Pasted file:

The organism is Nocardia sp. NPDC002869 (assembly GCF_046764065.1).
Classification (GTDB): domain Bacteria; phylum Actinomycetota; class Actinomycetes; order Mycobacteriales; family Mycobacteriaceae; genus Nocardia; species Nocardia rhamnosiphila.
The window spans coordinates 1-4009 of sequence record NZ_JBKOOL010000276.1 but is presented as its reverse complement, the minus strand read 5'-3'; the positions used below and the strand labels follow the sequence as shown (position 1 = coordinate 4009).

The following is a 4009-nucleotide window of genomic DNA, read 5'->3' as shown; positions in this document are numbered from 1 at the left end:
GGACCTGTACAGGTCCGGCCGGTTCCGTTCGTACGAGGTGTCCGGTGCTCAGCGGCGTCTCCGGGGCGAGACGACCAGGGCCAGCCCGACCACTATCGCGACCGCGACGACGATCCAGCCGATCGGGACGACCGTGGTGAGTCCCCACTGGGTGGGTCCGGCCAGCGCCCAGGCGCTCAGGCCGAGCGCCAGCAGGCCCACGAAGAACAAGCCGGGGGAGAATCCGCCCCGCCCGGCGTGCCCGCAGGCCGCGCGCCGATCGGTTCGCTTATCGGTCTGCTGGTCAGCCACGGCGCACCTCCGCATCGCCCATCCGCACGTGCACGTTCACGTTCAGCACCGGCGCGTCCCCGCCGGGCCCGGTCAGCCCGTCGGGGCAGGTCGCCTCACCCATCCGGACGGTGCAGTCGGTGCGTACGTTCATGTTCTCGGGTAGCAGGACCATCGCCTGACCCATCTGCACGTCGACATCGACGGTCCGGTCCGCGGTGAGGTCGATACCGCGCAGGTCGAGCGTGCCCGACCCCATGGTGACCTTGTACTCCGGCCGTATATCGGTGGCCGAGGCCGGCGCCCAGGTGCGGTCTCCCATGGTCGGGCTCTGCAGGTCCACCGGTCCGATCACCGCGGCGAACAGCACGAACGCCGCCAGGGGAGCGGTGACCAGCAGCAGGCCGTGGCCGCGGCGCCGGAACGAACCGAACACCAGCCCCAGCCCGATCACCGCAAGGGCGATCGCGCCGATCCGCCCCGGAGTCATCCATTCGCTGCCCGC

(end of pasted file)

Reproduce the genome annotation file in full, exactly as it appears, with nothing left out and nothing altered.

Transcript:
The organism is Nocardia sp. NPDC002869 (assembly GCF_046764065.1).
Classification (GTDB): domain Bacteria; phylum Actinomycetota; class Actinomycetes; order Mycobacteriales; family Mycobacteriaceae; genus Nocardia; species Nocardia rhamnosiphila.
The window spans coordinates 1-4009 of sequence record NZ_JBKOOL010000276.1 but is presented as its reverse complement, the minus strand read 5'-3'; the positions used below and the strand labels follow the sequence as shown (position 1 = coordinate 4009).

The following is a 4009-nucleotide window of genomic DNA, read 5'->3' as shown; positions in this document are numbered from 1 at the left end:
GGACCTGTACAGGTCCGGCCGGTTCCGTTCGTACGAGGTGTCCGGTGCTCAGCGGCGTCTCCGGGGCGAGACGACCAGGGCCAGCCCGACCACTATCGCGACCGCGACGACGATCCAGCCGATCGGGACGACCGTGGTGAGTCCCCACTGGGTGGGTCCGGCCAGCGCCCAGGCGCTCAGGCCGAGCGCCAGCAGGCCCACGAAGAACAAGCCGGGGGAGAATCCGCCCCGCCCGGCGTGCCCGCAGGCCGCGCGCCGATCGGTTCGCTTATCGGTCTGCTGGTCAGCCACGGCGCACCTCCGCATCGCCCATCCGCACGTGCACGTTCACGTTCAGCACCGGCGCGTCCCCGCCGGGCCCGGTCAGCCCGTCGGGGCAGGTCGCCTCACCCATCCGGACGGTGCAGTCGGTGCGTACGTTCATGTTCTCGGGTAGCAGGACCATCGCCTGACCCATCTGCACGTCGACATCGACGGTCCGGTCCGCGGTGAGGTCGATACCGCGCAGGTCGAGCGTGCCCGACCCCATGGTGACCTTGTACTCCGGCCGTATATCGGTGGCCGAGGCCGGCGCCCAGGTGCGGTCTCCCATGGTCGGGCTCTGCAGGTCCACCGGTCCGATCACCGCGGCGAACAGCACGAACGCCGCCAGGGGAGCGGTGACCAGCAGCAGGCCGTGGCCGCGGCGCCGGAACGAACCGAACACCAGCCCCAGCCCGATCACCGCAAGGGCGATCGCGCCGATCCGCCCCGGAGTCATCCATTCGCTGCCCGC